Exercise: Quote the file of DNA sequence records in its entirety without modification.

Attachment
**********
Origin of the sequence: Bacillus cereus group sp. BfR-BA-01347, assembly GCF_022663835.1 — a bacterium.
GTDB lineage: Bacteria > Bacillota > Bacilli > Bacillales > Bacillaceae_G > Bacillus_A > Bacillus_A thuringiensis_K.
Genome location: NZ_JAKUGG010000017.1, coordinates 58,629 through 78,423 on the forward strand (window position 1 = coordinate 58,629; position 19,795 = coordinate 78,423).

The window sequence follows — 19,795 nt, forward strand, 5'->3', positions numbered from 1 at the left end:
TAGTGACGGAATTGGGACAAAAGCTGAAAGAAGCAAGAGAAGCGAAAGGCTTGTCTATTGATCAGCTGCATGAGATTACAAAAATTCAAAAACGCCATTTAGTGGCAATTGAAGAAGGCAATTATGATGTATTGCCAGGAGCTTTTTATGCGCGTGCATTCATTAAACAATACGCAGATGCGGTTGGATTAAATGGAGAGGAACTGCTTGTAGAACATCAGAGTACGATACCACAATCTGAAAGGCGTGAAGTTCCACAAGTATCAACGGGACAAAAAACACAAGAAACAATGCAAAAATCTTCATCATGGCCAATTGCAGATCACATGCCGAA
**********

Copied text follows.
Origin of the sequence: Bacillus cereus group sp. BfR-BA-01347, assembly GCF_022663835.1 — a bacterium.
GTDB lineage: Bacteria > Bacillota > Bacilli > Bacillales > Bacillaceae_G > Bacillus_A > Bacillus_A thuringiensis_K.
Genome location: NZ_JAKUGG010000017.1, coordinates 58,629 through 78,423 on the forward strand (window position 1 = coordinate 58,629; position 19,795 = coordinate 78,423).

The window sequence follows — 19,795 nt, forward strand, 5'->3', positions numbered from 1 at the left end:
TAGTGACGGAATTGGGACAAAAGCTGAAAGAAGCAAGAGAAGCGAAAGGCTTGTCTATTGATCAGCTGCATGAGATTACAAAAATTCAAAAACGCCATTTAGTGGCAATTGAAGAAGGCAATTATGATGTATTGCCAGGAGCTTTTTATGCGCGTGCATTCATTAAACAATACGCAGATGCGGTTGGATTAAATGGAGAGGAACTGCTTGTAGAACATCAGAGTACGATACCACAATCTGAAAGGCGTGAAGTTCCACAAGTATCAACGGGACAAAAAACACAAGAAACAATGCAAAAATCTTCATCATGGCCAATTGCAGATCACATGCCGAA